If I were casting an opera based on Hellenic mythology, hands down, no questions asked, my first and only choice for Eros would be Marc Almond; I don’t care that he’s fifty, that sort of thing just would not otherwise work — anyway, he looks very good for his age, and most opera are not cast with singers appropriate to the age of the role, if only cos there’s the art of theatrical make-up to take care of that. His voice doesn’t have the range that Apollon would need, and his emotive qualities as a singer are just “disconnected” enough that the passion for this art shows through, but just emotive enough that one simply cannot help but relate. The Moisai would have to be superb yet subtle emotive singers, as would Apollon, Dionysos would have to master dramatic emotions, as would Hermes and Aphrodite, but despite Eros’ purveyance over emotions, or perhaps because of it, to portray the God even in the throes of emotion, there needs to be a clear and dramatic knowledge and understanding of emotion, but a subtler feeling of it, and as a singer, Almond does that. Eros takes this knowledge and understanding and translates it into passion, which can neither be learnt nor understood, but like anything else one can feel, others can recognise when sensed, and what others want to know and understand when it can manifest as a thing of beauty. Marc Almond is nothing if not a passionate singer, and that is nothing if not a gift of Eros.

Isadora Duncan: Touched by Terpsicore

“The dancer’s body is simply the luminous manifestation of the soul.
The true dance is an expression of serenity;
it is controlled by the profound rhythm of inner emotion.
Emotion does not reach the moment of frenzy out of a spurt of action;
it broods first, it sleeps like the life in the seed,
and it unfolds with a gentle slowness.
The Greeks understood the continuing beauty of a movement
that mounted, that spread, that ended with a promise of rebirth.” Isadora Duncan

I’ve been fascinated with the 1920s since I was a little kid and delighted in the occasional Chaplin film on cable, so it’s not at all surprising that I’d come across the career of Isadora Duncan.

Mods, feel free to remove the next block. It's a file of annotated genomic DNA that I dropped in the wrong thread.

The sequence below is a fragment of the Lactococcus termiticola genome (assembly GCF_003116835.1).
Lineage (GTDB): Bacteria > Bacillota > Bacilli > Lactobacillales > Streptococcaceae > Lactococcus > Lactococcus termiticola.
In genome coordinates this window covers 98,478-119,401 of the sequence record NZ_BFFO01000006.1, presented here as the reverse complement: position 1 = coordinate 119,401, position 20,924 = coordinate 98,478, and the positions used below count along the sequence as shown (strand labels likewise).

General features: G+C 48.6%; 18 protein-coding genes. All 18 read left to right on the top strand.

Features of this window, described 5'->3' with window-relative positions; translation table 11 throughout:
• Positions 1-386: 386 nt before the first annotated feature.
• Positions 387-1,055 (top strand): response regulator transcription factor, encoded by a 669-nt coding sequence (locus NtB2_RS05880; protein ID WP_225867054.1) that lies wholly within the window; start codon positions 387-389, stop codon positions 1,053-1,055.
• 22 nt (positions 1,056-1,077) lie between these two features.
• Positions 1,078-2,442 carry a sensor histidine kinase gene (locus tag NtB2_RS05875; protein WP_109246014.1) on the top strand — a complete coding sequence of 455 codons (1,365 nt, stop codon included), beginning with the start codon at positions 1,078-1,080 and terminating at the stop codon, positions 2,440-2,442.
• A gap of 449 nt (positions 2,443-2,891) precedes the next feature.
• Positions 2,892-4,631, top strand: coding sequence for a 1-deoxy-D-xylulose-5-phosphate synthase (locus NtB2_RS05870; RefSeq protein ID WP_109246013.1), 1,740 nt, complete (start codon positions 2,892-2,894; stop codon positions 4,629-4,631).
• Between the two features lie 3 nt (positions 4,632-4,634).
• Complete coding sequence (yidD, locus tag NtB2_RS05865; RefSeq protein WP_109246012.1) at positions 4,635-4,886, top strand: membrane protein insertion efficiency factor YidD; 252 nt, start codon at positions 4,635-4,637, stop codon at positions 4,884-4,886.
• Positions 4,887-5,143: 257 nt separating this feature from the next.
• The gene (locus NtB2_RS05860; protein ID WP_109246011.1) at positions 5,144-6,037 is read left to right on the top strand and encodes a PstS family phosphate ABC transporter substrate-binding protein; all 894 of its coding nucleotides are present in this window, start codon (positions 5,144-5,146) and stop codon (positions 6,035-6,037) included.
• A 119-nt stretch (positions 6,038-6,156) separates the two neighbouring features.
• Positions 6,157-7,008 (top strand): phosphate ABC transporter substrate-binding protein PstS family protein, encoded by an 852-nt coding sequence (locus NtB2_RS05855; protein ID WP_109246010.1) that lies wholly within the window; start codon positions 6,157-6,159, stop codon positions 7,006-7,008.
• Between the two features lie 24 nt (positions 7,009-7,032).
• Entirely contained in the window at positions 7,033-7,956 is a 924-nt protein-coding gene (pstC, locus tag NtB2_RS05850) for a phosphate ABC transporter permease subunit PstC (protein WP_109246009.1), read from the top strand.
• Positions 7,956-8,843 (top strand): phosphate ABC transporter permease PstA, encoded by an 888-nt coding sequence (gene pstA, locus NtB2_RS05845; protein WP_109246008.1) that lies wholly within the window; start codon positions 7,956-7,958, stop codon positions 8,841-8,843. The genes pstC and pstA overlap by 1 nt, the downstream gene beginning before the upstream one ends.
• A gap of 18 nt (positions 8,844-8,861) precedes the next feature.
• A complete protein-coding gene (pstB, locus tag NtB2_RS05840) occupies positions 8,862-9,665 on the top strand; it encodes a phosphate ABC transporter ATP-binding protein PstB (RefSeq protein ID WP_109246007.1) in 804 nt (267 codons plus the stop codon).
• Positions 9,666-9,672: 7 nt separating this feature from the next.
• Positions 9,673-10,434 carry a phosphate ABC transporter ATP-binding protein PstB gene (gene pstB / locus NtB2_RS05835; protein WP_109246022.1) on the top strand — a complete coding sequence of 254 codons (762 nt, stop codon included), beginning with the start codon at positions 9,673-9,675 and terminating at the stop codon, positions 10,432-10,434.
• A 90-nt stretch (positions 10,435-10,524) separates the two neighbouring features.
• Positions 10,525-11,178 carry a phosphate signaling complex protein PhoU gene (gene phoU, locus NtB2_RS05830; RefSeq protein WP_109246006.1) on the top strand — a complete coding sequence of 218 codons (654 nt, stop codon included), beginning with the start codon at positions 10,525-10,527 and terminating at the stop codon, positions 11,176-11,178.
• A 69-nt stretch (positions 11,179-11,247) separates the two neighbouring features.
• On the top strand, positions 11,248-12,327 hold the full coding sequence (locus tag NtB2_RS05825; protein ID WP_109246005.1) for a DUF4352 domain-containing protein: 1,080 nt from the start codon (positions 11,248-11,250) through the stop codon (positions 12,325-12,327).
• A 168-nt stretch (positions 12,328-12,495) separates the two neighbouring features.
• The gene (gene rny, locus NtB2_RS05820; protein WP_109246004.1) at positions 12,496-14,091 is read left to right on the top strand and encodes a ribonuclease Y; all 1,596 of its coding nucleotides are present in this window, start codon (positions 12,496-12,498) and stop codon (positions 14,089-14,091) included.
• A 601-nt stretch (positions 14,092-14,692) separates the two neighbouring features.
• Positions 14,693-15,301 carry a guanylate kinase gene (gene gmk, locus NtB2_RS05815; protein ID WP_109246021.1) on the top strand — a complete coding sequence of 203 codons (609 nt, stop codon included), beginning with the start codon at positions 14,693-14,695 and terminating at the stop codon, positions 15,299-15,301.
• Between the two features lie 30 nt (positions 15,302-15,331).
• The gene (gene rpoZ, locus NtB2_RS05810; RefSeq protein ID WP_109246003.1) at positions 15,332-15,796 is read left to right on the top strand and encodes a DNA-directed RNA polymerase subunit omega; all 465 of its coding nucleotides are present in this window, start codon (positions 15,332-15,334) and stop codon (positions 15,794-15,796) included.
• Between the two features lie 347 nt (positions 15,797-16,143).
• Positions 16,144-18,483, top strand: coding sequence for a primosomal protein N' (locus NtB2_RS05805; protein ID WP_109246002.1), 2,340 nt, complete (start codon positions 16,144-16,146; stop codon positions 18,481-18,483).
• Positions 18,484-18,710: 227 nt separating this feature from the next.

Duncan is regarded as the creator of Modern Dance (though in dance communities, this is sometimes hotly debated). While Modern Dance performances are clearly similar to ballet in some ways, the Modern Dance movement in the early 1900s was born from a distaste that many dancers had with what they perceived as a rigidity and “unnatural movement” in classical ballet. While there are now several schools of Modern Dance, Duncan’s dance was based on the dance depicted in ancient Hellenic pottery, sculpture, Graeco-Roman mosaics and neo-Classical Renaissance art and sculpture.

If we seek the real source of the dance, if we go to nature, we find that the dance of the future is the dance of the past, the dance of eternity, and has been and always will be the same… The movement of waves, of winds, of the earth is ever the same lasting harmony.” Isadora Duncan

Though she did have formal teachers giving her a background in classical dance, she ultimately rejected much of this training for improvisation and a sort of Neo-Pagan Romanticism. She once famously proclaimed that the Goddess Aphrodite Herself taught Ms Duncan in the art of dance on the beaches of California.

Her parents were once wealthy, but became rather poor shortly after Isadora’s birth, when her father lost his bank; her parents later divorced when she was seven-years-old. The experience of growing up impoverished, she and her mother and sister giving music and dance lessons to support the family, likely bred her Communist ideals, which would later lead her to defect to Russia. In spite of gaining Russian citizenship, she lived her last years in France, as well as a significant portion of her life prior.

“There are likewise three kinds of dancers: first, those who consider dancing as a sort of gymnastic drill, made up of impersonal and graceful arabesques; second, those who, by concentrating their minds, lead the body into the rhythm of a desired emotion, expressing a remembered feeling or experience. And finally, there are those who convert the body into a luminous fluidity, surrendering it to the inspiration of the soul.” ~Isadora Duncan

Despite being clearly a subversive influence on the world of artistic dance, she never completely fit in with Bohemian crowds, but her free-spiritedness and natural draw to shake up convention kept her from truly assimilating into high society. In some respects, her nature could be seen as Dionysian.